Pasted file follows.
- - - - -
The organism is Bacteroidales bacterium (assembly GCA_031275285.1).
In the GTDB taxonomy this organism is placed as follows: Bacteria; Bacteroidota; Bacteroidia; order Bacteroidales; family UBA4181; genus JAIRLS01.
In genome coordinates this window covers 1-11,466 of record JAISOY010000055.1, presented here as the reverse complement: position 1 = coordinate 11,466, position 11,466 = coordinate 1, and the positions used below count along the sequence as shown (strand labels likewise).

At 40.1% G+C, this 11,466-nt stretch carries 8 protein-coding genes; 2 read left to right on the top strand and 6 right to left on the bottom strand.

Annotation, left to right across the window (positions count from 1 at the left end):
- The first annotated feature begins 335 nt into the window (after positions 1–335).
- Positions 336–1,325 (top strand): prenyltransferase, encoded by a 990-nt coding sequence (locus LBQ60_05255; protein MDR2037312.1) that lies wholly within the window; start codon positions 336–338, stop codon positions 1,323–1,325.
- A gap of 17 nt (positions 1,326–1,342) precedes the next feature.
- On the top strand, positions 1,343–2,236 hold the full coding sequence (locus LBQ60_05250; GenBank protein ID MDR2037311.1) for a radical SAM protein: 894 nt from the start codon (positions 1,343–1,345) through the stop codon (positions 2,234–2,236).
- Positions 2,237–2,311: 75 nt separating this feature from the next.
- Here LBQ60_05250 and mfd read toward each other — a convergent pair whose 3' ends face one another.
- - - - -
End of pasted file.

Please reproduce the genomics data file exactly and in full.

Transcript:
The organism is Bacteroidales bacterium (assembly GCA_031275285.1).
In the GTDB taxonomy this organism is placed as follows: Bacteria; Bacteroidota; Bacteroidia; order Bacteroidales; family UBA4181; genus JAIRLS01.
In genome coordinates this window covers 1-11,466 of record JAISOY010000055.1, presented here as the reverse complement: position 1 = coordinate 11,466, position 11,466 = coordinate 1, and the positions used below count along the sequence as shown (strand labels likewise).

At 40.1% G+C, this 11,466-nt stretch carries 8 protein-coding genes; 2 read left to right on the top strand and 6 right to left on the bottom strand.

Annotation, left to right across the window (positions count from 1 at the left end):
- The first annotated feature begins 335 nt into the window (after positions 1–335).
- Positions 336–1,325 (top strand): prenyltransferase, encoded by a 990-nt coding sequence (locus LBQ60_05255; protein MDR2037312.1) that lies wholly within the window; start codon positions 336–338, stop codon positions 1,323–1,325.
- A gap of 17 nt (positions 1,326–1,342) precedes the next feature.
- On the top strand, positions 1,343–2,236 hold the full coding sequence (locus LBQ60_05250; GenBank protein ID MDR2037311.1) for a radical SAM protein: 894 nt from the start codon (positions 1,343–1,345) through the stop codon (positions 2,234–2,236).
- Positions 2,237–2,311: 75 nt separating this feature from the next.
- Here LBQ60_05250 and mfd read toward each other — a convergent pair whose 3' ends face one another.